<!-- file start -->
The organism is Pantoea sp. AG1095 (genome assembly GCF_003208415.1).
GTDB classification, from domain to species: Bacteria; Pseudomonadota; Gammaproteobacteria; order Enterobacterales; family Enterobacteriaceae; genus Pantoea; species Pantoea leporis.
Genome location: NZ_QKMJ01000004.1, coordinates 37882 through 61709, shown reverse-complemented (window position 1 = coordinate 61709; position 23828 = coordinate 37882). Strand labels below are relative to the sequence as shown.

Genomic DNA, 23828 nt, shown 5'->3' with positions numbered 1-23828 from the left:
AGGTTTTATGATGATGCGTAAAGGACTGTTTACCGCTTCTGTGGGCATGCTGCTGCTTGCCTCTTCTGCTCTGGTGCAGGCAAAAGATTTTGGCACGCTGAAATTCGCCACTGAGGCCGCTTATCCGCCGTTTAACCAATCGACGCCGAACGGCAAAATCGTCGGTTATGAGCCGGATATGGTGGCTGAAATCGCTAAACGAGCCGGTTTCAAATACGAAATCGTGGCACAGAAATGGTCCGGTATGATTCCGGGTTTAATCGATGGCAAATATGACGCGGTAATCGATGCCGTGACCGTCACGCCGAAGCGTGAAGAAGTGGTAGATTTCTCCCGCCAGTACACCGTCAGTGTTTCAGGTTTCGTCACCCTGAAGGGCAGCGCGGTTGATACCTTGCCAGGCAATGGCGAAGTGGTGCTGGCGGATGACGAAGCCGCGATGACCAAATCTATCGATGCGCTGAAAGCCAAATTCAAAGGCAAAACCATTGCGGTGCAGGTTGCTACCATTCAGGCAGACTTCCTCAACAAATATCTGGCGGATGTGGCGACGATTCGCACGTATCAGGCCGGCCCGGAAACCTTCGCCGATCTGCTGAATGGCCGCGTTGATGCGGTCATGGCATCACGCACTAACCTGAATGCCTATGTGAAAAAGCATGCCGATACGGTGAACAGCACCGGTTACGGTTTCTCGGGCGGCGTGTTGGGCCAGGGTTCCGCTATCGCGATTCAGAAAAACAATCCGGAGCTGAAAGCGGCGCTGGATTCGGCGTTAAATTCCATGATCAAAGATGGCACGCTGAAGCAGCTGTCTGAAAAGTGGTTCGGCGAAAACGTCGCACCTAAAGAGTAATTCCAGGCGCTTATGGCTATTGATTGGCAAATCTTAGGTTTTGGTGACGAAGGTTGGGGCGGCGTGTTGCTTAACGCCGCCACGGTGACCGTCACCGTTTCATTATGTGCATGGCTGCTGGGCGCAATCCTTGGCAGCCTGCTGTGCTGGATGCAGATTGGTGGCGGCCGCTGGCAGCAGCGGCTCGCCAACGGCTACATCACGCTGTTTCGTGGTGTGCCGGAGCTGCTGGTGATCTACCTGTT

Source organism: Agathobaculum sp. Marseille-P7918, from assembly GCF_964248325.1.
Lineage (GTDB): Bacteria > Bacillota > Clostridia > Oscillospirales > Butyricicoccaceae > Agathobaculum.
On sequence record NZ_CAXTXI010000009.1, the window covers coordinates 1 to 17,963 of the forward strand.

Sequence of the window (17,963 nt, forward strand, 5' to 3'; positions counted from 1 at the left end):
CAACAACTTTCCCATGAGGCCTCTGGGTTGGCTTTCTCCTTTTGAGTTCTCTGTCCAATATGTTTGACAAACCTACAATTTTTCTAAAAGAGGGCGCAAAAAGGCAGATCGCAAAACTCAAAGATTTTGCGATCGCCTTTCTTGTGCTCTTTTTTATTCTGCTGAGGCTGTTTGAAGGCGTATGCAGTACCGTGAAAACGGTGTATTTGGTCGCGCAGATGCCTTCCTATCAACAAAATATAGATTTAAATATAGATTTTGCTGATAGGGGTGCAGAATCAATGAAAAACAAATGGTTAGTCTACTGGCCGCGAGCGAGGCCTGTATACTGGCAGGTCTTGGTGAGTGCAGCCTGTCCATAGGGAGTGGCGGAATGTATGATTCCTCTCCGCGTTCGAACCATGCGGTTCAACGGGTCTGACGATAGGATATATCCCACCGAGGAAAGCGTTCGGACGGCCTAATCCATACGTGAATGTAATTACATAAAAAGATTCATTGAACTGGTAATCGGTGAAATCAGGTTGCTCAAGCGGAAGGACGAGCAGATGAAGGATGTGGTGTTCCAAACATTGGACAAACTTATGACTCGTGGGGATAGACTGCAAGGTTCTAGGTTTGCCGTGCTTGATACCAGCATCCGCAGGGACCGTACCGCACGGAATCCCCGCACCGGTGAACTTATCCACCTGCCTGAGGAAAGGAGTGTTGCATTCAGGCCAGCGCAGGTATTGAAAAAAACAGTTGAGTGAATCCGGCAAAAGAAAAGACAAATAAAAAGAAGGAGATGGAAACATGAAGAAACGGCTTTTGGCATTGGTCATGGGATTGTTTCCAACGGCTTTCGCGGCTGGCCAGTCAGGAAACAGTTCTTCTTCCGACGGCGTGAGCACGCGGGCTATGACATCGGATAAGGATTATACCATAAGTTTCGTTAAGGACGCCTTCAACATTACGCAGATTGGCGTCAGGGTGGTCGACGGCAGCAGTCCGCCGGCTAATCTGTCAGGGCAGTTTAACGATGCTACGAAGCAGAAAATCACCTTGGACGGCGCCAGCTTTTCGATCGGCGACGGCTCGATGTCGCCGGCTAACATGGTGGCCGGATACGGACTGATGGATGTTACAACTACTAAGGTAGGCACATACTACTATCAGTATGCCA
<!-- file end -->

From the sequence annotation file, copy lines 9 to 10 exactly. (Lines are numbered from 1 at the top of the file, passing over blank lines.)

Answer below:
Sequence of the window (17,963 nt, forward strand, 5' to 3'; positions counted from 1 at the left end):
CAACAACTTTCCCATGAGGCCTCTGGGTTGGCTTTCTCCTTTTGAGTTCTCTGTCCAATATGTTTGACAAACCTACAATTTTTCTAAAAGAGGGCGCAAAAAGGCAGATCGCAAAACTCAAAGATTTTGCGATCGCCTTTCTTGTGCTCTTTTTTATTCTGCTGAGGCTGTTTGAAGGCGTATGCAGTACCGTGAAAACGGTGTATTTGGTCGCGCAGATGCCTTCCTATCAACAAAATATAGATTTAAATATAGATTTTGCTGATAGGGGTGCAGAATCAATGAAAAACAAATGGTTAGTCTACTGGCCGCGAGCGAGGCCTGTATACTGGCAGGTCTTGGTGAGTGCAGCCTGTCCATAGGGAGTGGCGGAATGTATGATTCCTCTCCGCGTTCGAACCATGCGGTTCAACGGGTCTGACGATAGGATATATCCCACCGAGGAAAGCGTTCGGACGGCCTAATCCATACGTGAATGTAATTACATAAAAAGATTCATTGAACTGGTAATCGGTGAAATCAGGTTGCTCAAGCGGAAGGACGAGCAGATGAAGGATGTGGTGTTCCAAACATTGGACAAACTTATGACTCGTGGGGATAGACTGCAAGGTTCTAGGTTTGCCGTGCTTGATACCAGCATCCGCAGGGACCGTACCGCACGGAATCCCCGCACCGGTGAACTTATCCACCTGCCTGAGGAAAGGAGTGTTGCATTCAGGCCAGCGCAGGTATTGAAAAAAACAGTTGAGTGAATCCGGCAAAAGAAAAGACAAATAAAAAGAAGGAGATGGAAACATGAAGAAACGGCTTTTGGCATTGGTCATGGGATTGTTTCCAACGGCTTTCGCGGCTGGCCAGTCAGGAAACAGTTCTTCTTCCGACGGCGTGAGCACGCGGGCTATGACATCGGATAAGGATTATACCATAAGTTTCGTTAAGGACGCCTTCAACATTACGCAGATTGGCGTCAGGGTGGTCGACGGCAGCAGTCCGCCGGCTAATCTGTCAGGGCAGTTTAACGATGCTACGAAGCAGAAAATCACCTTGGACGGCGCCAGCTTTTCGATCGGCGACGGCTCGATGTCGCCGGCTAACATGGTGGCCGGATACGGACTGATGGATGTTACAACTACTAAGGTAGGCACATACTACTATCAGTATGCCA